Linda Darling-Hammond: Making thought processes transparent is easier said than done. And yet, this is crucial for helping students develop expertise.

Pete Shaheen teaches writing to 11th and 12th graders at Birmingham Seaholm High School. He, too, applies cognitive apprenticeship strategies. He models the thinking and decision making processes that writers go through as they create a text. Pete does not break down the writing process into standardized steps that you might expect. Instead, based on what we know about how real writers work, he allows the students to develop their own approaches, using tips about different strategies and feedback from their colleagues as a guide. As he steers this process, the students take on increasing responsibility, until they are leading portions of the class themselves.

(classroom scene)
Pete Shaheen:  You read your piece, then we do the five minute discussion, right?  Remember, there are certain ways we start out, and remember, after you read your piece your role is severely limited in what you do, and today we're gonna do a little bit of a modification, and, ah, that modification is simply this, that I will also participate in the response with you guys, okay?
Girl: <reading> Somewhere in the distance I hear the sound of the violin, soft and passionate, the sound washes over me, and I feel compelled to follow it. It drowns me with a taunting melody. I can't breath or think, all I want to do is listen forever. Slowly I open my eyes…

Pete Shaheen: Cognitive apprenticeship is a process that a teacher uses to model learning and to transfer the ownership of that learning style from the teacher to the student. Specifically, cognitive apprenticeship as it might work in writing, for example, is finding a way for students to respond to each other's writing through maybe a systematic approach to looking at a text.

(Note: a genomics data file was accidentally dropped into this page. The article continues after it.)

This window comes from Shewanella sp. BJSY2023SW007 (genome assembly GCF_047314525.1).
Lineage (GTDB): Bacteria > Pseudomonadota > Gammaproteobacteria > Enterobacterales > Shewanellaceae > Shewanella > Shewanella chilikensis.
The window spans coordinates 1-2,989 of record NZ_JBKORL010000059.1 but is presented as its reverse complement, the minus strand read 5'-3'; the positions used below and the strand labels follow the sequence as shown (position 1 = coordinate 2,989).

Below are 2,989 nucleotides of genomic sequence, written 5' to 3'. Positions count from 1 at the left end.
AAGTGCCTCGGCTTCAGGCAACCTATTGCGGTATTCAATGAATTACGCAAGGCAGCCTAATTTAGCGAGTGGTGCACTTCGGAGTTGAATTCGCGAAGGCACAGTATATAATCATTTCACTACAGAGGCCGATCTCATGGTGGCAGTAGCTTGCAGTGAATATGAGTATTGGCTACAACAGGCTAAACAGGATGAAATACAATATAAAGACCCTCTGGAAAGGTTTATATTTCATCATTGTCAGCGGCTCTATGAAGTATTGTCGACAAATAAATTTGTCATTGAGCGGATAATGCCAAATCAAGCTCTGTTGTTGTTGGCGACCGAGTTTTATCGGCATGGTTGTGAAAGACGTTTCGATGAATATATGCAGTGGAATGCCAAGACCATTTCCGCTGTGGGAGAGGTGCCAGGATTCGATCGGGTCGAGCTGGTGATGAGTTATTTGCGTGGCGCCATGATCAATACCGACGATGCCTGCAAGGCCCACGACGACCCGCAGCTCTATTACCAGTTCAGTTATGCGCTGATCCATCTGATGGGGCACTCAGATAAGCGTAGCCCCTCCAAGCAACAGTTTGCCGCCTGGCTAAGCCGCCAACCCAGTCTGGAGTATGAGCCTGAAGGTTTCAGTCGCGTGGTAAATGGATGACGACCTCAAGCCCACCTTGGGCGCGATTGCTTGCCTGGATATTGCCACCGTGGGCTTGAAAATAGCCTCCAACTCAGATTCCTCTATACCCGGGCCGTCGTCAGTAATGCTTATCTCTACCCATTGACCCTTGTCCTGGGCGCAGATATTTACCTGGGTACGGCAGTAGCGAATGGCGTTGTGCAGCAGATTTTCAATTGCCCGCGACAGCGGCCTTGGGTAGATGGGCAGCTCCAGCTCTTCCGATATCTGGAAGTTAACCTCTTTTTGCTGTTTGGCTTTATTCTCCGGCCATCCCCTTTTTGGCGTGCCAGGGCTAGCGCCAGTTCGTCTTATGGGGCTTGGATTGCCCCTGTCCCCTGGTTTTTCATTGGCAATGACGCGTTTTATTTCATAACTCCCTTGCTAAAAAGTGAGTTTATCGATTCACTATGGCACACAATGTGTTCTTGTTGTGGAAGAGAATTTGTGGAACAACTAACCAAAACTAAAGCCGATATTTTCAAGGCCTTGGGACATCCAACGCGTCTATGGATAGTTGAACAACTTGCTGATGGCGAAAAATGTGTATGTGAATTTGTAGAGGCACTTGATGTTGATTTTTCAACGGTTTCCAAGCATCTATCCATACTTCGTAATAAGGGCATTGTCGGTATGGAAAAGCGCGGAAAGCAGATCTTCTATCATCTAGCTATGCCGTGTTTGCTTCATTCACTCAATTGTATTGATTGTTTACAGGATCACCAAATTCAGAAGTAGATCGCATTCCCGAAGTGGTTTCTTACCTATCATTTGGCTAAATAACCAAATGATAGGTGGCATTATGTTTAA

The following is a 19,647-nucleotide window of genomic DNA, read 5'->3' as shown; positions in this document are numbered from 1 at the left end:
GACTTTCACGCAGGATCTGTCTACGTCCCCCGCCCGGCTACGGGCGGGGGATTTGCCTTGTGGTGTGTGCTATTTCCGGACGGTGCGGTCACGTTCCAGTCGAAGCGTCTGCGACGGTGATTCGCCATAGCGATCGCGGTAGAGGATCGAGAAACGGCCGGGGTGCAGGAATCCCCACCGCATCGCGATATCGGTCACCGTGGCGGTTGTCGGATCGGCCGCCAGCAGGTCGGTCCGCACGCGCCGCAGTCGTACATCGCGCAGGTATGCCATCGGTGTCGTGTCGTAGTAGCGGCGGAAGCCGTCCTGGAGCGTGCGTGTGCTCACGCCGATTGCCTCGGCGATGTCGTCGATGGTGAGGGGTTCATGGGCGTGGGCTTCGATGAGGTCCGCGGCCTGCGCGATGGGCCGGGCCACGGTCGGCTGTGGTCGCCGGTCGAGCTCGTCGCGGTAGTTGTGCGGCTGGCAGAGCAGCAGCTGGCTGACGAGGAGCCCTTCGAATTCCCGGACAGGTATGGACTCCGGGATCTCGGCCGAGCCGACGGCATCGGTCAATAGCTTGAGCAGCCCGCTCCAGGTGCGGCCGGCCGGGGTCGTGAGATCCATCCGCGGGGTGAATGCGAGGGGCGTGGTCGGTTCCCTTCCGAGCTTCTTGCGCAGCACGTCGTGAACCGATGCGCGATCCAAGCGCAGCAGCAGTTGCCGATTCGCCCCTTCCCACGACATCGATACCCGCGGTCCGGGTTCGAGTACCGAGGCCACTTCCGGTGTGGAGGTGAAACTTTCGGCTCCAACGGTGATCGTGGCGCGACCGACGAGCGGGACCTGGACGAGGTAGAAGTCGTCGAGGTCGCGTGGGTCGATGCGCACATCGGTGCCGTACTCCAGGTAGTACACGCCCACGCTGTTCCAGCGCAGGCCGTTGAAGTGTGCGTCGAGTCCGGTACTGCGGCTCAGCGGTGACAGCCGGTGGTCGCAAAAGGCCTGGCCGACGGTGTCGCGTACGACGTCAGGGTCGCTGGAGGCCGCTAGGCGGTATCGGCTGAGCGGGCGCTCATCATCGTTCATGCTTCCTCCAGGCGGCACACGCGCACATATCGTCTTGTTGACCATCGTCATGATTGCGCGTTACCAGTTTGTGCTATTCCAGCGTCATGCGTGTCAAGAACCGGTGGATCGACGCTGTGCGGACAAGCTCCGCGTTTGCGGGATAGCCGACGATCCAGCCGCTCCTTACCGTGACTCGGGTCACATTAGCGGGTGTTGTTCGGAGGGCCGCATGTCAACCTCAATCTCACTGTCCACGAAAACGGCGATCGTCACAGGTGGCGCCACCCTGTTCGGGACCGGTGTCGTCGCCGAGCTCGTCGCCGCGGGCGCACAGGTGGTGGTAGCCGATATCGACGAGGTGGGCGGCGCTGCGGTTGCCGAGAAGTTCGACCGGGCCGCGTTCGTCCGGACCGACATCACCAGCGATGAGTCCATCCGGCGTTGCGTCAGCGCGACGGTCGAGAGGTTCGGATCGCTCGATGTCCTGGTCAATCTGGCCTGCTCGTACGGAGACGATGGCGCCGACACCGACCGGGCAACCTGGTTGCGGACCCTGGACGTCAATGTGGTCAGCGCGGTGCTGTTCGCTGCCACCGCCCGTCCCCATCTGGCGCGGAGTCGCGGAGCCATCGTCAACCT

(classroom scene)
Girl:
I thought maybe starting from the beginning with her as her normal life, like her as a farm girl, poor, struggling, um, maybe that way we would like her more 'cause then she would, this is her dream, she deserves it. She's worked hard her, all her life. That would be a way for us, the reader, to be more attached to her and like her.

Pete Shaheen: In teaching and in particular the teaching of writing, what you have to be able to understand is at first writing is a, is a process that varies from individual to individual.

Now, what used to happen is there used to be a four-step process that we tried to impose on all writers. As we got more sophisticated, and began to look really at how writers write, and how we get the best out of ourselves, we began to find out that, you know, our progress as writers really wasn't quite so linear, it was more circular.

(classroom scene)
Girl:
So you describe the clothing so well, so maybe link the clothing or, like the rubies to him.
You know, or like, like, link to him. As you always see him at this place, then explain one of them, you know, so.
Girl: <reading> A single ruby on another gold chain rests in the hollow of my throat. I notice that it is an intricate rose pattern before raising my hands to push the doors open. Before I can even touch them they swing away, and I walk into the next room.